Featured Research

from universities, journals, and other organizations

Combating Alzheimer's and Parkinson's disease with novel antibodies

Date:
December 3, 2012
Source:
Rensselaer Polytechnic Institute (RPI)
Summary:
Newly developed antibodies have been found to be unusually effective at preventing the formation of toxic protein particles linked to Alzheimer’s disease and Parkinson’s disease, as well as Type 2 diabetes, according to a new study.

Researchers have developed antibodies with improved ability for preventing formation of toxic protein particles linked to diseases including Alzheimer’s and Parkinson’s.
Credit: Image courtesy of Rensselaer Polytechnic Institute (RPI)

Antibodies developed by researchers at Rensselaer Polytechnic Institute are unusually effective at preventing the formation of toxic protein particles linked to Alzheimer's disease and Parkinson's disease, as well as Type 2 diabetes, according to a new study.

The onset of these devastating diseases is associated with the inappropriate clumping of proteins into particles that are harmful to cells in the brain (Alzheimer's disease and Parkinson's disease) and pancreas (Type 2 diabetes). Antibodies, which are commonly used by the immune system to target foreign invaders such as bacteria and viruses, are promising weapons for preventing the formation of toxic protein particles. A limitation of conventional antibodies, however, is that high concentrations are required to completely inhibit the formation of toxic protein particles in Alzheimer's, Parkinson's, and other disorders.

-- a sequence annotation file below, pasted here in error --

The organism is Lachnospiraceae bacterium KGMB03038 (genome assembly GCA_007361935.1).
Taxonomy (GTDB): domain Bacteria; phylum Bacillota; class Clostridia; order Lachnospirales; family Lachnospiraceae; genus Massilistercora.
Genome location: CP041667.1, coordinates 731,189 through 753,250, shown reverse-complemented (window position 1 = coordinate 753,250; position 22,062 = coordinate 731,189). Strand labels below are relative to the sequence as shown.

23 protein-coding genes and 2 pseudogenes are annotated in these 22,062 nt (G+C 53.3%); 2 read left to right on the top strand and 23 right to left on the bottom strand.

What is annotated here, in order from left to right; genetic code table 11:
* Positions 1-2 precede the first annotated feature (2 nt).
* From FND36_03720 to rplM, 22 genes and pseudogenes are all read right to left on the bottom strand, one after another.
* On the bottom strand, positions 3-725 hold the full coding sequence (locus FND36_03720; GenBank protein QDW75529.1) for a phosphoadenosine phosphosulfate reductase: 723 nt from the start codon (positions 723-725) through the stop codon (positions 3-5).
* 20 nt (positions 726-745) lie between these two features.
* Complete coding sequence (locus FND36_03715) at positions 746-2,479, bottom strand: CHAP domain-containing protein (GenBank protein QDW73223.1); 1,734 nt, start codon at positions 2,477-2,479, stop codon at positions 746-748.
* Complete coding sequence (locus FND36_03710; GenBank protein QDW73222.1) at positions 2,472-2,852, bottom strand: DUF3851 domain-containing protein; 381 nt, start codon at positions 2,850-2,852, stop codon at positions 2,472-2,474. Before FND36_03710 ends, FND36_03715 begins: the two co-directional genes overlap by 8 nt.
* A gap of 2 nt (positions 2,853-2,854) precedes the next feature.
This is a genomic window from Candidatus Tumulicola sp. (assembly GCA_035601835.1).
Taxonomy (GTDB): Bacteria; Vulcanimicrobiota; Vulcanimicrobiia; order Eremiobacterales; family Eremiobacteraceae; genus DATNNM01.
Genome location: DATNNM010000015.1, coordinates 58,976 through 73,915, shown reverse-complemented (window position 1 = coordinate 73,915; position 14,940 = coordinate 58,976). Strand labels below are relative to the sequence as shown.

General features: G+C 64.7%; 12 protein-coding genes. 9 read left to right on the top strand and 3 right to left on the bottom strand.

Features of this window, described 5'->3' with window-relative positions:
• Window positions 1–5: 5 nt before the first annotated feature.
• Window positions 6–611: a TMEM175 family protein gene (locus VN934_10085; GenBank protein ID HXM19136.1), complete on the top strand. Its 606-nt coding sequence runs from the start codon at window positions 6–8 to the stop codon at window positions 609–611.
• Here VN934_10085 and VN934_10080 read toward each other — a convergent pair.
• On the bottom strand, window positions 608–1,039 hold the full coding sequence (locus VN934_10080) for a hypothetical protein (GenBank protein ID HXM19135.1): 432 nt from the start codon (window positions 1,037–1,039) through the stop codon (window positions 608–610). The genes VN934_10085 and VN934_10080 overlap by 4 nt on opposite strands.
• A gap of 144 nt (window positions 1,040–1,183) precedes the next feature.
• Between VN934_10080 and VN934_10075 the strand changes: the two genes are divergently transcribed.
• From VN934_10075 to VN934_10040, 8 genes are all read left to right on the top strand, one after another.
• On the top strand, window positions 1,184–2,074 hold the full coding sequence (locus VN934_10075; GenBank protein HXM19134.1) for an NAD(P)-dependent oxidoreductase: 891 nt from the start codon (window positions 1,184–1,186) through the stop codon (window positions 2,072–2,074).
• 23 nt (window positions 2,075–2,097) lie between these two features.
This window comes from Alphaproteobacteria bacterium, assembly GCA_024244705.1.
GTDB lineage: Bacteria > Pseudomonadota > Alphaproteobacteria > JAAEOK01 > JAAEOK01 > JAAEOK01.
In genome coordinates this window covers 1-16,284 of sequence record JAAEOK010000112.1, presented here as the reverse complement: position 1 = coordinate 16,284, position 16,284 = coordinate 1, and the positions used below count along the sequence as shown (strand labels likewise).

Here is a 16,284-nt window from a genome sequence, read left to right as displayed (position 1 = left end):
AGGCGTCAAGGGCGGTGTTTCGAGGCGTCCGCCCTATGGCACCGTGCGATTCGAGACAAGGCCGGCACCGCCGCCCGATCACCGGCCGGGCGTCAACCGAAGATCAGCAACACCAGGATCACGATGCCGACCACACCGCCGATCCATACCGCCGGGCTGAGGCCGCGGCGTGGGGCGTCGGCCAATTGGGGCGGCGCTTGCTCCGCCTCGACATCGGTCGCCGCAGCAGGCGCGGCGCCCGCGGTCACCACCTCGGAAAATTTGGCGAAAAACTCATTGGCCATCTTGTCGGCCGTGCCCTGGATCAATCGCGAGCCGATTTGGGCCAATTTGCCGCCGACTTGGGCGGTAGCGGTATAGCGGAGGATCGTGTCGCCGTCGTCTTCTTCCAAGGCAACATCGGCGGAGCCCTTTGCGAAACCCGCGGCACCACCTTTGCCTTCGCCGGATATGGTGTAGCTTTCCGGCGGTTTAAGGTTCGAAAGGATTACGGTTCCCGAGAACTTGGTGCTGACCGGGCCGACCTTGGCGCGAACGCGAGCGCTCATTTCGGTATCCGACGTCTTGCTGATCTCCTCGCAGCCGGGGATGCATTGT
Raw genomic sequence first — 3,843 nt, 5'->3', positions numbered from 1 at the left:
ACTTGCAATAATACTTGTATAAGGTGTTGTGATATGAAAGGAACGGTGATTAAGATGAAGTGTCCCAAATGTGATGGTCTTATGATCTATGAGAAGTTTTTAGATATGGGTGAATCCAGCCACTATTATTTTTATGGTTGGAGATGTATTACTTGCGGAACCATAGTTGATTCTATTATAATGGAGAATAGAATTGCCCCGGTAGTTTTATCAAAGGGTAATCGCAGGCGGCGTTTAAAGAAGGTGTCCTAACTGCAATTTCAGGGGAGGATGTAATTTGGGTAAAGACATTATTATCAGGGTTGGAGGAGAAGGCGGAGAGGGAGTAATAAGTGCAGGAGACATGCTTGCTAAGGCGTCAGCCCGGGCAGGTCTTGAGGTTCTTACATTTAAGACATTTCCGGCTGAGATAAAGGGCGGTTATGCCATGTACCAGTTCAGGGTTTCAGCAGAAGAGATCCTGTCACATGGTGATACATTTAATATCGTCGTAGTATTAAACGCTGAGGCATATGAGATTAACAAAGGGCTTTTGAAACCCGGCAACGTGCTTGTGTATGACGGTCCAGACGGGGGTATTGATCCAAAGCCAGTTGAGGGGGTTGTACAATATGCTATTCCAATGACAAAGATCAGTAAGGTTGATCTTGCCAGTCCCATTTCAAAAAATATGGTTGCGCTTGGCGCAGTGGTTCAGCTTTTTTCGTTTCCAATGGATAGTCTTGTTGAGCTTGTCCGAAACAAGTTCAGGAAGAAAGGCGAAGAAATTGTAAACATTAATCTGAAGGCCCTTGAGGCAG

To address this limitation, a team of researchers led by Rensselaer Professor Peter Tessier has developed a new process for creating antibodies that potently inhibit formation of toxic protein particles. Conventional antibodies typically bind to one or two target proteins per antibody. Antibodies created using Tessier's method, however, bind to 10 proteins per antibody. The increased potency enables the novel antibodies to prevent the formation of toxic protein particles at unusually low concentrations. This is an important step toward creating new therapeutic molecules for preventing diseases such as Alzheimer's and Parkinson's.

"It is extremely difficult to get antibodies into the brain. Less than 5 percent of an injection of antibodies into a patient's blood stream will enter the brain. Therefore, we need to make antibodies as potent as possible so the small fraction that does enter the brain will completely prevent formation of toxic protein particles linked to Alzheimer's and Parkinson's disease," said Tessier, assistant professor in the Howard P. Isermann Department of Chemical and Biological Engineering at Rensselaer. "Our strategy for designing antibody inhibitors exploits the same molecular interactions that cause toxic particle formation, and the resulting antibodies are more potent inhibitors than antibodies generated by the immune system."

Results of the new study were published online last week by the journal Proceedings of the National Academy of Sciences (PNAS).

This research was conducted in the laboratories of the Center for Biotechnology and Interdisciplinary Studies at Rensselaer.

Tessier's research represents a new way of generating therapeutic antibodies. Currently, most antibodies are obtained by exploiting the immune system of rodents. Mice are injected with a target protein, for example the Alzheimer's protein, and the animal's immune system generates an antibody specific for the target protein. Tessier's method is radically different as it relies on rational design approaches to create antibodies based on properties of the target proteins.

Along with Tessier, co-authors of the paper are Rensselaer graduate students Ali Reza Ladiwala, Moumita Bhattacharya, Joseph Perchiaccaa; Ping Cao and Daniel Raleigh of the Department of Chemistry at Stony Brook University; Andisheh Abedini and Ann Marie Schmidt of the Diabetes Research Program at New York University School of Medicine; and Jobin Varkey and Ralf Langen of the Zilkha Neurogenetic Institute at the University of Southern California, Los Angeles.